1Ti 2:2 for kings and all who are in high positions, that we may lead a peaceful and quiet life, godly and dignified in every way.
1Ti 2:3 This is good, and it is pleasing in the sight of God our Savior,
1Ti 2:4 who desires all people to be saved and to come to the knowledge of the truth.


The key phrase there is this: "... that we may lead a peaceful and quiet life, godly and dignified in every way."

Although we see the word "all" used in those verses, when we see the word "we" used, "we" are able to understand that all doesn't always mean all.

We, "all" True Believers, ought to pray for "all" men, seeing some of those men have civil rule over "all" men, including those of us "all" who are the Church in "all" the world.

It is our duty to pray prayers to God so that He will cause to come to pass our unique peaceful and quiet life, godly and dignified in every way.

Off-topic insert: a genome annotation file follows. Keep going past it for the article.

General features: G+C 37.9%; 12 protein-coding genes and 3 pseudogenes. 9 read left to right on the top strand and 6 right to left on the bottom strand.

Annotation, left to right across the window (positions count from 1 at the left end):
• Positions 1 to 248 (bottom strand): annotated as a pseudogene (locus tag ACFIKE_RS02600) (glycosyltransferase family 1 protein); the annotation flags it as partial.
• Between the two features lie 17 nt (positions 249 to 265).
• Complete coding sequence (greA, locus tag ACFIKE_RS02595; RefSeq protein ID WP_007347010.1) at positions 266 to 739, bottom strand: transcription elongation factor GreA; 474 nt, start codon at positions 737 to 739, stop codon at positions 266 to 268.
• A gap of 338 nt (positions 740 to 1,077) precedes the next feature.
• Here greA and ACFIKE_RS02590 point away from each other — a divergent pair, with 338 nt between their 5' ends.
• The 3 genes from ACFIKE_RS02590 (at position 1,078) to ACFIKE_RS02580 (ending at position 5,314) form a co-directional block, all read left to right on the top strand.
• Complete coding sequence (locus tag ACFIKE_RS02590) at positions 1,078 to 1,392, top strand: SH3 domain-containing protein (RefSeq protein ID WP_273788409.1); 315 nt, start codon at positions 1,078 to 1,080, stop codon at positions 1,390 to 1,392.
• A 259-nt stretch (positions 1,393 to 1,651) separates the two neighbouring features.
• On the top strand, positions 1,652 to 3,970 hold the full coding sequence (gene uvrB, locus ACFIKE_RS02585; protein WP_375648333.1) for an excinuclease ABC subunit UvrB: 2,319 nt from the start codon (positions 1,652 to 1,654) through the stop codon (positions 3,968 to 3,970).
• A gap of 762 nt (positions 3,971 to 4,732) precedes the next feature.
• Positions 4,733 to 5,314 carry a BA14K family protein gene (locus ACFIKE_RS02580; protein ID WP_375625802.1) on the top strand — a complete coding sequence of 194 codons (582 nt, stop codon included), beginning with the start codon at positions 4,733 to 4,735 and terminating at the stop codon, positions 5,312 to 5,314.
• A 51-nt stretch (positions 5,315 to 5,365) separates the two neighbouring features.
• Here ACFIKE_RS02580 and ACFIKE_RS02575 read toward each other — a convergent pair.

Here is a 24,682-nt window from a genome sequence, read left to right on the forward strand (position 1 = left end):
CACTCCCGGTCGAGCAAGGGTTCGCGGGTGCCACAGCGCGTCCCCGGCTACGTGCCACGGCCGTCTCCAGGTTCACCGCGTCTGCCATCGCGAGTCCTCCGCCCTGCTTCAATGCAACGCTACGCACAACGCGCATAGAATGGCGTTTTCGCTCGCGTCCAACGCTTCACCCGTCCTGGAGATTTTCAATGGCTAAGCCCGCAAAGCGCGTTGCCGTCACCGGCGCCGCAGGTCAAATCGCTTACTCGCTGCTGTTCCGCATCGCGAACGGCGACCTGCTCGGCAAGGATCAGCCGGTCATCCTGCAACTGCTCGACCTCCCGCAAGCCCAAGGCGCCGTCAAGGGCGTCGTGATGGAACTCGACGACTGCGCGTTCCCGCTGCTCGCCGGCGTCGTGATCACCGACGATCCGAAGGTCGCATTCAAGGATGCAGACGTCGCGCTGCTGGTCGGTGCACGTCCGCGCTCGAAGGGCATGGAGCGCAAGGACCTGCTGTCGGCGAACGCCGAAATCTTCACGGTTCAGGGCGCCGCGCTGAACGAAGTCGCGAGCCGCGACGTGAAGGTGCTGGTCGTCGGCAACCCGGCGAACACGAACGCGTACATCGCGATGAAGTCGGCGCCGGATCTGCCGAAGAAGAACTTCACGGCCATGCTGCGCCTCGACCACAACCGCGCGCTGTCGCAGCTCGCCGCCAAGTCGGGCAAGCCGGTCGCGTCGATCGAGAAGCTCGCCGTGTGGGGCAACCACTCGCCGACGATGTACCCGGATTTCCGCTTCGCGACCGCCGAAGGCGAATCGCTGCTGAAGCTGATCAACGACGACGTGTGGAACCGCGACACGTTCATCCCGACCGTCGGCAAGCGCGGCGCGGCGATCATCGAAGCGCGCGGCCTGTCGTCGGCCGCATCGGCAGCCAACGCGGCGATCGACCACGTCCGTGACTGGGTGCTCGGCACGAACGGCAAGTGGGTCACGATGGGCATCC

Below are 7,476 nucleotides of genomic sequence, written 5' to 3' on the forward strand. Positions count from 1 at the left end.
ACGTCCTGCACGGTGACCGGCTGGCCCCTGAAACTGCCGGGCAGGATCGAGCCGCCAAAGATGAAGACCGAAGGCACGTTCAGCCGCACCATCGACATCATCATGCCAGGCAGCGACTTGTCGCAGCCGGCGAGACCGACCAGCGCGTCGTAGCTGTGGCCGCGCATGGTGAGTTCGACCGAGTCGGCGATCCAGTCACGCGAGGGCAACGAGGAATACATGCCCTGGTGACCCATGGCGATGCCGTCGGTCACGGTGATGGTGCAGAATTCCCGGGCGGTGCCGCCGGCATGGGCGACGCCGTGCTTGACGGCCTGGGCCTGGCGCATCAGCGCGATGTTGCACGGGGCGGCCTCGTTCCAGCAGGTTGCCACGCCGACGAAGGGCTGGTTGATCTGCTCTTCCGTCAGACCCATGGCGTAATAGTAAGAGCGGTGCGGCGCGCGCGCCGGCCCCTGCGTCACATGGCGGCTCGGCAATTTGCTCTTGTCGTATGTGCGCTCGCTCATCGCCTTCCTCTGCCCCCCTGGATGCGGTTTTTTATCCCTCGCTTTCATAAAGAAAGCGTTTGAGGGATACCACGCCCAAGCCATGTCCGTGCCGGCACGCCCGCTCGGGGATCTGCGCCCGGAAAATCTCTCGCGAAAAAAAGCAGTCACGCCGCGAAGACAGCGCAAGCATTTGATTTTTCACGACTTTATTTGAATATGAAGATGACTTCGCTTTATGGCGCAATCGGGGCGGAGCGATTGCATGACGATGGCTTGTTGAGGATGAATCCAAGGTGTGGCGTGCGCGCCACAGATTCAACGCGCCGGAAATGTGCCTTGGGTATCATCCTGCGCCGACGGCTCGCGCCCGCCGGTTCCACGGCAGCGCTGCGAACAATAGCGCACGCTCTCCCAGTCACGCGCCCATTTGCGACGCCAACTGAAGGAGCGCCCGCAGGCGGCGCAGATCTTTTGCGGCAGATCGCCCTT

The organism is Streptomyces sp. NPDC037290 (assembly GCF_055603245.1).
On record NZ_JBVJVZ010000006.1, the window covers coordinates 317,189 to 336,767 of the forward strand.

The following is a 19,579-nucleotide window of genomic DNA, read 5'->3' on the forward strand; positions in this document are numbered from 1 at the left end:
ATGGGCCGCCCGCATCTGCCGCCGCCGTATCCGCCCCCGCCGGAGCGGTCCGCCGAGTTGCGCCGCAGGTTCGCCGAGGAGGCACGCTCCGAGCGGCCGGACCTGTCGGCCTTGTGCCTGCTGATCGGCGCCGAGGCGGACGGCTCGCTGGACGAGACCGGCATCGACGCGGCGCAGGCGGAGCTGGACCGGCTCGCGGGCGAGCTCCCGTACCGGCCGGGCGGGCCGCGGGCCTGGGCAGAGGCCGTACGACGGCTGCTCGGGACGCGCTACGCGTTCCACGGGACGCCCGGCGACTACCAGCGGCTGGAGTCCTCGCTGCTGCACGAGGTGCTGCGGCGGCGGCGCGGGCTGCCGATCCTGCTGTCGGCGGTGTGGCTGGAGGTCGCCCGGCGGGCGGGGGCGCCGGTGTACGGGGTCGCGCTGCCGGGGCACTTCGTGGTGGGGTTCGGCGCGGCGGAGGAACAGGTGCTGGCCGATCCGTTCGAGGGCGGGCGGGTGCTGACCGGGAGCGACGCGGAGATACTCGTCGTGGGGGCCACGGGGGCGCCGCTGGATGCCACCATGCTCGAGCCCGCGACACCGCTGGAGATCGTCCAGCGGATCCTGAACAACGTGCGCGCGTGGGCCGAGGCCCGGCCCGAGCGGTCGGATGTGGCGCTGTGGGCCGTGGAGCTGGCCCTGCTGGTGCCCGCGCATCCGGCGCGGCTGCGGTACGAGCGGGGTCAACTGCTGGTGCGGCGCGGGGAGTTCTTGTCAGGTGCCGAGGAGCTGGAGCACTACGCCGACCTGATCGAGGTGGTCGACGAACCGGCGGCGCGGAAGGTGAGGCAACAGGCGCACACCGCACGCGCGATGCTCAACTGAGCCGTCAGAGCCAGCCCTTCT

It is not "all" the time that this will happen. We also have been trained that, if necessary, we will suffer for Christ's sake just as He suffered as Peter indicates might just happen to some, here:

1Pe 4:12 Beloved, do not be surprised at the fiery trial when it comes upon you to test you, as though something strange were happening to you.
1Pe 4:13 But rejoice insofar as you share Christ's sufferings, that you may also rejoice and be glad when his glory is revealed.
1Pe 4:14 If you are insulted for the name of Christ, you are blessed, because the Spirit of glory and of God rests upon you.

Truth Unites... and Divides said...

"And if the church can speak to political issues, then why are the Escondido folks so upset when people like the Bayly brothers preach sermons on highly politicized topics like abortion?"